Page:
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Health ITHow Healthcare Practices Can Use Data to Serve Patients and Drive Revenue

By Ruben Ugarte

Countless articles take aim at the pandemic’s many negatives: mental health challenges, financial difficulties, and uncertainty about the future. However, healthcare practices are undergoing a once-in-a-lifetime transformation, and I got to experience it firsthand. 

A few months, I signed up for my first telehealth doctor’s appointment. Before, I had driven for a half hour, sat in the large waiting room for another half hour, and then waited in the examining room for another 10 minutes. After all of this, the doctor spent about 5 minutes answering a few questions and giving me a prescription with some instructions. 

Telehealth appointments are revolutionary. I jumped on my computer and connected at the right time. The whole thing took less than 10 minutes — about as convenient as it gets!

With today’s available technology, healthcare practices have five opportunities that cannot be ignored — and data plays a crucial role in each one. 

1. Remote healthcare to assist patients. Telehealth finally went mainstream, and the consensus is that it’s a valuable alternative. A large portion of medical appointments don’t require in-person contact. The key for the future is to keep making telehealth better.  

Healthcare companies should think about providing personalized experiences. Make files accessible to patients and allow them to keep track of visits and recommendations. Provide reminders on the next steps. All of this requires good data tracking to execute flawlessly. 

2. Seamless switching between the doctor’s office and online. Doctors’ offices won’t go away, but consumers will expect a seamless transition between online and offline services. The idea isn’t new — retailers have been working on delivering the same concept for years.  

Make it easy for patients to book appointments in-person or online and for information to flow freely between them. Patients should be able to see what happened in either mode and access everything from a single location. Think about creating mobile-friendly experiences instead of the outdated web-only experiences that consumers are stuck with right now. 

3. Proactive health consultations. Physicians’ services have historically been reactive in nature. I get sick, and I then visit the doctor. As physicians’ offices track more data about patients and make that data useful, they can explore more proactive outreach.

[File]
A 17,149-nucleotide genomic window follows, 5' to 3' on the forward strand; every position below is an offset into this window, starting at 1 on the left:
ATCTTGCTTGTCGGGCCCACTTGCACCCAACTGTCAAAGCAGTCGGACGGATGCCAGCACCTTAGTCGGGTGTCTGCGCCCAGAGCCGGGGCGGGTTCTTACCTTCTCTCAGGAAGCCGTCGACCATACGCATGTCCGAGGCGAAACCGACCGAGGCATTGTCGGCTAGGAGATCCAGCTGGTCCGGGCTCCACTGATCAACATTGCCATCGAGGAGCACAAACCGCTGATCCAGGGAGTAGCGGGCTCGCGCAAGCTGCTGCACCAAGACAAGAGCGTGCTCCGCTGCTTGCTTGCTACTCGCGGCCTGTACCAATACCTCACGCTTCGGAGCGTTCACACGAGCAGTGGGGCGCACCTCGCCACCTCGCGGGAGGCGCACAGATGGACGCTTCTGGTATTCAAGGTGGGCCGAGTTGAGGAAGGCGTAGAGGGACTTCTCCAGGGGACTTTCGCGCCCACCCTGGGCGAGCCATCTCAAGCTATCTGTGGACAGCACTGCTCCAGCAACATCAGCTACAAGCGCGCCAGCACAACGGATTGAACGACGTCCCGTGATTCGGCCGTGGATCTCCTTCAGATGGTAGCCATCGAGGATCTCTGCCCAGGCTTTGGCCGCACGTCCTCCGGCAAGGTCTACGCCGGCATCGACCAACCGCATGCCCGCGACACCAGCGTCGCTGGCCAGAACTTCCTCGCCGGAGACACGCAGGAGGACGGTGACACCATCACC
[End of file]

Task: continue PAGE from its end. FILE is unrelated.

Types of outreach can involve sending notifications on annual checkups, checking in on medicine side effects, and offering other services that could complement the patient. Help patients understand what else they could be doing to improve their health. They say the best defense is a good offense, and healthcare companies can help change the paradigm. 

4. Concierge physicians willing to make visits out of the office. Once upon a time milk was delivered to our doors. The brought-to-your-door idea is making a comeback, and physicians should explore a similar concept. Some swath of consumers will want their physicians to visit them in-person or at the office.  

 Concierge doctors who cater to the patients’ schedules and needs will be highly in demand. Once again, data will make it easier for physicians to work on the go, either from their laptops or mobile devices.  

5. Leverage consumer technology. Consumers are now surrounded by health technology. Apple Watches can track sleep, count steps, and even register heart rate. Find ways to tap into all of this technology to help provide proactive solutions. Catch issues before they become serious and make it easier for consumers to stay on top of their health. 

Don’t create new devices when consumers are already walking around with them on their wrists. The key will be taking advantage of integrations, APIs, and new data to deliver a modern healthcare experience.

The future of medicine is incredibly bright. On the one hand, it’s a return to the past with house calls and concierge doctors. On the other hand, new ways of treating patients will become available as data and technology are fully harnessed.   

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Ruben Ugarte is founder of Practico Analytics, providing expertise in data analytics. He has worked with companies on five continents and in all company stages, helping them to use data to make higher quality decisions, boost performance, increase profitability and make their teams world-class. He maintains a popular blog with more than 100,000 readers. His new book is The Data Mirage: Why Companies Fail to Actually Use Their Data (Business Expert Press, January 22, 2021. Learn more at rubenugarte.com.

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Digital Health Buzz!

Digital Health Buzz!

Digital Health Buzz! aims to be the destination of choice when it comes to what’s happening in the digital health world. We are not about news and views, but informative articles and thoughts to apply in your business.

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